Report: Molecular Networks of Seed Size Control in Plants
Host: Bao Yu
Date: 14 Apr 2021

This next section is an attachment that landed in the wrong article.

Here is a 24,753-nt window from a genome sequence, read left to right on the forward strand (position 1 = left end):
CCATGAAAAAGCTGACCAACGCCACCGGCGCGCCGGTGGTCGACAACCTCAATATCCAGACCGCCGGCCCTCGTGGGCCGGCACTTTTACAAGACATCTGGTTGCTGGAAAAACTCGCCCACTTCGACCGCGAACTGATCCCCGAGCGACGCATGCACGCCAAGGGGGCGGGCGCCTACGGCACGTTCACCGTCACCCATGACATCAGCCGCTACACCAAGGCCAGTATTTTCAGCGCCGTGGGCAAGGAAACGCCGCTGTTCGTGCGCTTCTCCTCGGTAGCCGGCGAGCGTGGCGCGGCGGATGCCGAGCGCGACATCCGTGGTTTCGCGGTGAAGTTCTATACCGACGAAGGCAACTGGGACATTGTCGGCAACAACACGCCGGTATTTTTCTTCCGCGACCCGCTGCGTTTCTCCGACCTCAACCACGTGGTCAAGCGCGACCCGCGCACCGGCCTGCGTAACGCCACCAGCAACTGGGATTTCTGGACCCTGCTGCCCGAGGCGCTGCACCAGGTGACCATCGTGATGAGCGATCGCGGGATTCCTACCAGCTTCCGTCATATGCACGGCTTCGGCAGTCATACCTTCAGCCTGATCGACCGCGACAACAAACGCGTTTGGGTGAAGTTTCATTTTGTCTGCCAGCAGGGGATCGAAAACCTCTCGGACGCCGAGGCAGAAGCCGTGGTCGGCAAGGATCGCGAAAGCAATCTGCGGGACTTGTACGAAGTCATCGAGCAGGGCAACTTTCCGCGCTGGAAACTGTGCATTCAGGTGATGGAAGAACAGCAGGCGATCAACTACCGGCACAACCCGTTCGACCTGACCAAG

The size of seeds affects not only evolutionary fitness but also grain yield of crops. Understanding the mechanisms controlling seed size has become an important research field in plant science. Seed size is determined by the integrated signals of maternal and zygotic tissues, which control the coordinated growth of the embryo, endosperm, and seed coat. Recent advances have identified several signaling pathways that control seed size through maternal tissues, including or involving the ubiquitin-proteasome pathway, G-protein signaling, mitogen-activated protein kinase (MAPK) signaling, phytohormone perception and homeostasis, and some transcriptional regulators. Meanwhile, growth of the zygotic tissues is regulated in part by the HAIKU (IKU) pathway and phytohormones. This review provides a general overview of current findings in seed size control and discusses the emerging molecular mechanisms and regulatory networks found to be involved.